Early Rejser: The Young Ones
After years of looking after other people’s little ones, I now have my own to care for. This was the inevitable next step on the path that took us from England to owning an apartment in Copenhagen.
Fabulous little Frida
I am undeniably biased, but little Frida is perfect in every way: her tiny features a beautiful blend of Mum and Dad’s. The joy she’s brought us more than compensates for the nights of shallow, sporadic sleep and the mornings of deep fatigue and constant yawning. It almost seems a shame to lock her up in a cage at night.
Before you send the police my way, I haven’t taken a leaf out of the Dursley book of childcare (though I would argue that being locked up in a small, dark cupboard at night played no small role in making Harry Potter the formidable wizard he became).
Frida is a puppy. And if my ambiguous prose caused her to be mistaken for a human, then I must apologise … to her, for she is superior to any human child I’ve ever met.
This may seem an outrageous claim, but given my professional credentials and the large amounts of time I have spent in the presence of children, I’m well placed to make it. And I’m not claiming Frida is unique among dogs in this superiority. She is the norm that proves the rule.
The aforementioned cage (or ‘crate’, to use its more marketable name) is a valuable tool in house-training your hound. Outside the home, they can relieve themselves almost anywhere in public and no-one bats an eyelid. With kids, you have to pray they can hold on until you find a toilet. Try letting little Søren defecate on the pavement and see what kind of looks you get.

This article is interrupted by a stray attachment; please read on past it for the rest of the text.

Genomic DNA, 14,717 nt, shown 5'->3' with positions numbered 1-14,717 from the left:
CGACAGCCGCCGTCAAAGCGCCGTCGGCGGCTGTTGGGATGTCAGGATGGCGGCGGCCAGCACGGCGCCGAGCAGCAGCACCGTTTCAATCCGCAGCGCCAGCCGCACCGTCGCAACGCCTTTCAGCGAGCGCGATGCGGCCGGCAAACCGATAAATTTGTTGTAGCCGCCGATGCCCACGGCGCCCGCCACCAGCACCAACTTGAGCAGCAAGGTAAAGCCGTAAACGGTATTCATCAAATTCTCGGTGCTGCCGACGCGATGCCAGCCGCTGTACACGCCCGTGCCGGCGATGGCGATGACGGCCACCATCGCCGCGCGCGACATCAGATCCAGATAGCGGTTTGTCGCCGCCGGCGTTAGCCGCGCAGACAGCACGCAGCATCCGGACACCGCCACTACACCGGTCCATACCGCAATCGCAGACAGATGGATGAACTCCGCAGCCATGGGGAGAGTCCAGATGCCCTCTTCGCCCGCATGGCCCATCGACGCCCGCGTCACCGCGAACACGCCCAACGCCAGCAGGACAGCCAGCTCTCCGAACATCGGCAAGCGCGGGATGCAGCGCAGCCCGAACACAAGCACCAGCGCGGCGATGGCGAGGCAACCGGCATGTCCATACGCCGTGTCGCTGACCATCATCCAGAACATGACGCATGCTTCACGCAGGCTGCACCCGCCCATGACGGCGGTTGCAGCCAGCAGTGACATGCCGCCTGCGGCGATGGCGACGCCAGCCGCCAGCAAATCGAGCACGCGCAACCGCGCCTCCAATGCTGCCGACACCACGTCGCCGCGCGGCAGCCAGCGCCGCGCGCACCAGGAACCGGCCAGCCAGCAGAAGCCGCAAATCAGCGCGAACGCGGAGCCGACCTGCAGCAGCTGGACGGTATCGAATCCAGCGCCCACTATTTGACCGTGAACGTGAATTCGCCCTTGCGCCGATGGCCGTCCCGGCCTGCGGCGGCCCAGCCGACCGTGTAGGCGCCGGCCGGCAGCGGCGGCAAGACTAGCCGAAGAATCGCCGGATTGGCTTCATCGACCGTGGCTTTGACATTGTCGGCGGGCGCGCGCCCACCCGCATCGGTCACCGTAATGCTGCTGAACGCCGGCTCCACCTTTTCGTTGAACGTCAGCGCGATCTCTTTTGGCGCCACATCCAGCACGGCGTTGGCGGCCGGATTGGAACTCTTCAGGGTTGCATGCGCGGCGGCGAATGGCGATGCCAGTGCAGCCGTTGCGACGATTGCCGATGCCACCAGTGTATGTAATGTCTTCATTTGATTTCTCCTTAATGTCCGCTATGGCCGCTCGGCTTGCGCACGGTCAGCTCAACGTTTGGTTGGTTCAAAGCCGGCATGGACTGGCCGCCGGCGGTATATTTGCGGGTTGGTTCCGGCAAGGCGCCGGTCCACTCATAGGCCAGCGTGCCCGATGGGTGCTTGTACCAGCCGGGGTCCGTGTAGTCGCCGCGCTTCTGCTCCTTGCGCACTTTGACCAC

It’s not just what comes out of your dog, but what goes in, which elevates him above the human child. A dog will eat whatever you put in front of him and is always up for trying something new. You don’t even need to cook his food. With too many kids the opposite is true. You wile away hours of your life preparing a dish, only for them to turn it down before they’ve even tried it.
End of the line
A dog will follow wherever you go – either of his own volition, or due to some pressure from the other end of the lead. This is not the case with their unleashed, bipedal counterparts, for whom dragging feet, high-pitched screams and parental embarrassment often come to the rescue.
I myself was a child so determined to go his own way that I did in fact have a lead attached to me. But this was still not enough to get me to toe the line, and only ratcheted the embarrassment up another notch.
My parents would have left me at home if they could. But this is impossible when it comes to ones progeny. A dog you can leave home alone all day without it becoming a legal matter. Likewise, if your dog is really acting out, you can legally beat him, and he will lick your hand between blows. And if their behaviour really ticks you off, you can just pop down to the vet and have them euthanised. If a kid acts out, you can’t even spank them.
I could go, but the takeaway would be the same. Not that you should trade in your beloved offspring for a furry, four-legged replacement – my career in childcare, for one thing, is in decline. The dog days have arrived.